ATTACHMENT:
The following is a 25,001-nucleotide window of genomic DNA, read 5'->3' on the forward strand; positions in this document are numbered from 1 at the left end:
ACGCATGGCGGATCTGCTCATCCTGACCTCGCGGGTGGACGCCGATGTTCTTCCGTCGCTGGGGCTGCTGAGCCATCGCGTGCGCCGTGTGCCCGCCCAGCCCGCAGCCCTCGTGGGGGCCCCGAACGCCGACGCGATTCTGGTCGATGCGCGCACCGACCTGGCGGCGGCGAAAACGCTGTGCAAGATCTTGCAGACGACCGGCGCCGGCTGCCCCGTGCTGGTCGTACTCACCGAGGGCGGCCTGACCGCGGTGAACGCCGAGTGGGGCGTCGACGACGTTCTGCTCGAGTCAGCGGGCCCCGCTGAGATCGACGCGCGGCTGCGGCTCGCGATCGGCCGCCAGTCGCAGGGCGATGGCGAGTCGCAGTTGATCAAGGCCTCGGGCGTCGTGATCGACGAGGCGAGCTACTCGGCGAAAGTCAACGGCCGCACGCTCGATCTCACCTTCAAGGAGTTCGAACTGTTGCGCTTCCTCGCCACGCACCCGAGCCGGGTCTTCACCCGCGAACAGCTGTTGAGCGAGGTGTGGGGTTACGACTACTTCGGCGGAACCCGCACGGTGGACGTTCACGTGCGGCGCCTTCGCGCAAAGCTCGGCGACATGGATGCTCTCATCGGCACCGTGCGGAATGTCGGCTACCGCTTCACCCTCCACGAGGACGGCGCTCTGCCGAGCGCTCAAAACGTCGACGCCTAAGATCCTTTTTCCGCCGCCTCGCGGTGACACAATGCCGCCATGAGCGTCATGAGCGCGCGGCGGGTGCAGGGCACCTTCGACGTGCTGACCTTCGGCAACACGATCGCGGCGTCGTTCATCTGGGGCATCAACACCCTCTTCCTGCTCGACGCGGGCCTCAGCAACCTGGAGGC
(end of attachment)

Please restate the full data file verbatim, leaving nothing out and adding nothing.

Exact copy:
The following is a 25,001-nucleotide window of genomic DNA, read 5'->3' on the forward strand; positions in this document are numbered from 1 at the left end:
ACGCATGGCGGATCTGCTCATCCTGACCTCGCGGGTGGACGCCGATGTTCTTCCGTCGCTGGGGCTGCTGAGCCATCGCGTGCGCCGTGTGCCCGCCCAGCCCGCAGCCCTCGTGGGGGCCCCGAACGCCGACGCGATTCTGGTCGATGCGCGCACCGACCTGGCGGCGGCGAAAACGCTGTGCAAGATCTTGCAGACGACCGGCGCCGGCTGCCCCGTGCTGGTCGTACTCACCGAGGGCGGCCTGACCGCGGTGAACGCCGAGTGGGGCGTCGACGACGTTCTGCTCGAGTCAGCGGGCCCCGCTGAGATCGACGCGCGGCTGCGGCTCGCGATCGGCCGCCAGTCGCAGGGCGATGGCGAGTCGCAGTTGATCAAGGCCTCGGGCGTCGTGATCGACGAGGCGAGCTACTCGGCGAAAGTCAACGGCCGCACGCTCGATCTCACCTTCAAGGAGTTCGAACTGTTGCGCTTCCTCGCCACGCACCCGAGCCGGGTCTTCACCCGCGAACAGCTGTTGAGCGAGGTGTGGGGTTACGACTACTTCGGCGGAACCCGCACGGTGGACGTTCACGTGCGGCGCCTTCGCGCAAAGCTCGGCGACATGGATGCTCTCATCGGCACCGTGCGGAATGTCGGCTACCGCTTCACCCTCCACGAGGACGGCGCTCTGCCGAGCGCTCAAAACGTCGACGCCTAAGATCCTTTTTCCGCCGCCTCGCGGTGACACAATGCCGCCATGAGCGTCATGAGCGCGCGGCGGGTGCAGGGCACCTTCGACGTGCTGACCTTCGGCAACACGATCGCGGCGTCGTTCATCTGGGGCATCAACACCCTCTTCCTGCTCGACGCGGGCCTCAGCAACCTGGAGGC